Hunger is increasing in low income countries but so are overweight and obesityadmin 16th July 2019 0 COMMENTS
According to a recently released report from the United Nations entitled The State of Food Security and Nutrition in the World, an estimated 820 million people did not have enough to eat in 2018, up from 811 million in the previous year, which is the third year of increase in a row. The pace of progress in halving the number of children who are stunted and in reducing the number of babies born with low birth weight is too slow.
At the same time, adding to these challenges, overweight and obesity continue to increase in all regions, particularly among school-age children and adults. The chances of being food insecure are higher for women than men in every continent, with the largest gap in Latin America. Hunger is increasing in many countries where economic growth is lagging, particularly in middle-income countries and those that rely heavily on international primary commodity trade. The annual UN report also found that income inequality is rising in many of the countries where hunger is on the rise, making it even more difficult for the poor, vulnerable or marginalized to cope with economic slowdowns and downturns.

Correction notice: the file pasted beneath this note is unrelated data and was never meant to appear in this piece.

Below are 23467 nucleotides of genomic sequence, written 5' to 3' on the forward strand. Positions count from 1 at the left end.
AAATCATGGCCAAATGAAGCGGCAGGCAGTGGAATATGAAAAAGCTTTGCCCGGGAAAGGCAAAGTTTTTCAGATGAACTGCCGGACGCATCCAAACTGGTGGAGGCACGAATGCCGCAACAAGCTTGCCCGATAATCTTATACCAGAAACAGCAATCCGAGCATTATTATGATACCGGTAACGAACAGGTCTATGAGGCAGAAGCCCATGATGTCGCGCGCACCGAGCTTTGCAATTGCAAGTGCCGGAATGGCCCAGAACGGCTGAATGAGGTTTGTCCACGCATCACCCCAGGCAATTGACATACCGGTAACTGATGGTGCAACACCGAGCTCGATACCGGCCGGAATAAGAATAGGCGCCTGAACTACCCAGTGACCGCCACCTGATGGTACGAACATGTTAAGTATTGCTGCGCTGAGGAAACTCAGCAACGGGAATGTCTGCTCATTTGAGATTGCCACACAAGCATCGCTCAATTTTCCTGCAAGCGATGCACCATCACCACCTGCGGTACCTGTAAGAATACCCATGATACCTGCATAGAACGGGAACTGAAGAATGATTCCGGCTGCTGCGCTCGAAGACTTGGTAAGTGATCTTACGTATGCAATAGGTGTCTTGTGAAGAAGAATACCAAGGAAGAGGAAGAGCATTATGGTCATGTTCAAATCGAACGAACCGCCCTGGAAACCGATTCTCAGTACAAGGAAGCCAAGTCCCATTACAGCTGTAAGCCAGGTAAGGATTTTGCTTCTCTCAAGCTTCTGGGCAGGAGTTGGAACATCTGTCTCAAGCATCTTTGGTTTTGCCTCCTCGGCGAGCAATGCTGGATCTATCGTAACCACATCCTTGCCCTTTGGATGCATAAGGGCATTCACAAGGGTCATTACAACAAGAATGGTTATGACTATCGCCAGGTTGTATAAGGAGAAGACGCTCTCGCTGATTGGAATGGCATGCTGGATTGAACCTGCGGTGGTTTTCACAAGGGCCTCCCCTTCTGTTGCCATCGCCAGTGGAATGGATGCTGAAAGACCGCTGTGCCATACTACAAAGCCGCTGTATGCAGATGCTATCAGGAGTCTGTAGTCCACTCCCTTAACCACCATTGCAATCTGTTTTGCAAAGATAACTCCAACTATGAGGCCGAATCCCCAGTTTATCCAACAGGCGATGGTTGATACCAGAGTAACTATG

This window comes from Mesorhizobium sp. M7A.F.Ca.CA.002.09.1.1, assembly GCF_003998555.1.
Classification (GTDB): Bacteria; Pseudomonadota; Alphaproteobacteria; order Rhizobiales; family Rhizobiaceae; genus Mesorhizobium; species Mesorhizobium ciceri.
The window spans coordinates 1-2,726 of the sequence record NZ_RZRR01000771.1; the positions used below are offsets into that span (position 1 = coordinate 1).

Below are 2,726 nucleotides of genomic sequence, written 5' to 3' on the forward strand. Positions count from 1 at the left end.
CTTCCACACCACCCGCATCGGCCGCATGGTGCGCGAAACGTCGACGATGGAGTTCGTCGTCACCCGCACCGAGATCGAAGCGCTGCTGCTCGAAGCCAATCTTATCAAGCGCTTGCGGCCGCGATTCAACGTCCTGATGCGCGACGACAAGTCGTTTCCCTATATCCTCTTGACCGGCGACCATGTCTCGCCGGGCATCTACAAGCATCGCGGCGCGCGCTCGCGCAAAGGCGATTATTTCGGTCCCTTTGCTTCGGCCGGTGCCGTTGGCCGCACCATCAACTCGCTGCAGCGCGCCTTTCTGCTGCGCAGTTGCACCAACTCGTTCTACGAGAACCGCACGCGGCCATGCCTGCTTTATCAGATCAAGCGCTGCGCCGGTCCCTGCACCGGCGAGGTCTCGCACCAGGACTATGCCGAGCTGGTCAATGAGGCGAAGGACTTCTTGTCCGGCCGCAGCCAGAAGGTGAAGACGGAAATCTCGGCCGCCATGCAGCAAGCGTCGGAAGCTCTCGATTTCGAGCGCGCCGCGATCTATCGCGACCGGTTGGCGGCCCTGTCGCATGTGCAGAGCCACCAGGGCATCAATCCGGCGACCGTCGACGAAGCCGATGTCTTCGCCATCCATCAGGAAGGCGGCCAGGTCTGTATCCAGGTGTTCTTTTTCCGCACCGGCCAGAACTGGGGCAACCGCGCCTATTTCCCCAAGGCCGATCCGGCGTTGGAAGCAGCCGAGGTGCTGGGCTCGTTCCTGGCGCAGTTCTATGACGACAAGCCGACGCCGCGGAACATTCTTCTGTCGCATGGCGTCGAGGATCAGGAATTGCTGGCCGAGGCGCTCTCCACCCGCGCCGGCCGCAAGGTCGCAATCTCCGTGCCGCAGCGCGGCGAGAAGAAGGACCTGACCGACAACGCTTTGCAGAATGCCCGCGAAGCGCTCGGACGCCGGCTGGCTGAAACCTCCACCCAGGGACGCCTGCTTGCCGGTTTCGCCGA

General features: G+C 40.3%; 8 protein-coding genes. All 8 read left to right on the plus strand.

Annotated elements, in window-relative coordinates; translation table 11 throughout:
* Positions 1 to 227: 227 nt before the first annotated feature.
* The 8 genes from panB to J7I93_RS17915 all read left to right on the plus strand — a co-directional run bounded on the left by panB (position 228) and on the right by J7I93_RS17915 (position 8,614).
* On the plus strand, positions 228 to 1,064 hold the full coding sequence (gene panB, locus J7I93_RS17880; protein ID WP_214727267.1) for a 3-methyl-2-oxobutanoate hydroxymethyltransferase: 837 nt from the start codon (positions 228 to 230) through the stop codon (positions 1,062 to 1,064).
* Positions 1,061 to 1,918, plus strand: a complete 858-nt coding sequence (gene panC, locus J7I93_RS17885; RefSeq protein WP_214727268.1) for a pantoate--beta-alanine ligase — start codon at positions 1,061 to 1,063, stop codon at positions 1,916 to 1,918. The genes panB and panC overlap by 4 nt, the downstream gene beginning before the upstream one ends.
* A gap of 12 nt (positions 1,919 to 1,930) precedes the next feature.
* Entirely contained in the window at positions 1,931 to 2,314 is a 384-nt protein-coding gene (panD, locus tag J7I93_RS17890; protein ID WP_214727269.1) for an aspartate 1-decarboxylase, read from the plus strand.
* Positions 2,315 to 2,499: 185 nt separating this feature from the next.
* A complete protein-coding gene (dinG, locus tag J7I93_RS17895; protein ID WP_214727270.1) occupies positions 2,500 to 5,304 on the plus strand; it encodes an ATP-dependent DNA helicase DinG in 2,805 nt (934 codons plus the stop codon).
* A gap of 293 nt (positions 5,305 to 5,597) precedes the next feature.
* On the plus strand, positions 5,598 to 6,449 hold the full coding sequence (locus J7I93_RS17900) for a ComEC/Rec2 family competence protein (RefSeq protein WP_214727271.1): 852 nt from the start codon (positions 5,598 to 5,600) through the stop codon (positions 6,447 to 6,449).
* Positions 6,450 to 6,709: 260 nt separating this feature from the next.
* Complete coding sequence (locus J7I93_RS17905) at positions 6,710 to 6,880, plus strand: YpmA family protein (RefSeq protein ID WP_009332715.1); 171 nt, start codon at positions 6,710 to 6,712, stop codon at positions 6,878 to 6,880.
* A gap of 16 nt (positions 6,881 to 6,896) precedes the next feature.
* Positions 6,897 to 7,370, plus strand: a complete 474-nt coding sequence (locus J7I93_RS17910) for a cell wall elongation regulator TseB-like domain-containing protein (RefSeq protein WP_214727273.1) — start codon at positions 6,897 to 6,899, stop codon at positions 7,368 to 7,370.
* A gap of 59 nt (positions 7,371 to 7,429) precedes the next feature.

The situation is most alarming in Africa, as the region has the highest rates of hunger in the world and which are continuing to slowly but steadily rise in almost all sub regions. In Eastern Africa in particular, close to a third of the population (30.8 percent) is undernourished. In addition to climate and conflict, economic slowdowns and downturns are driving the rise. Since 2011, almost half the countries where rising hunger occurred due to economic slowdowns or stagnation were in Africa.
The largest number of undernourished people (more than 500 million) live in Asia, mostly in southern Asian countries. Together, Africa and Asia bear the greatest share of all forms of malnutrition, accounting for more than nine out of ten of all stunted children and over nine out of ten of all wasted children worldwide. In southern Asia and sub-Saharan Africa, one child in three is stunted.In addition to the challenges of stunting and wasting, Asia and Africa are also home to nearly three-quarters of all overweight children worldwide, largely driven by consumption of unhealthy diets.
The report estimates that over 2 billion people, mostly in low- and middle-income countries, do not have regular access to safe, nutritious and sufficient food. But irregular access is also a challenge for high-income countries, including 8 percent of the population in Northern America and Europe. This calls for a profound transformation of food systems to provide sustainably-produced healthy diets for a growing world population.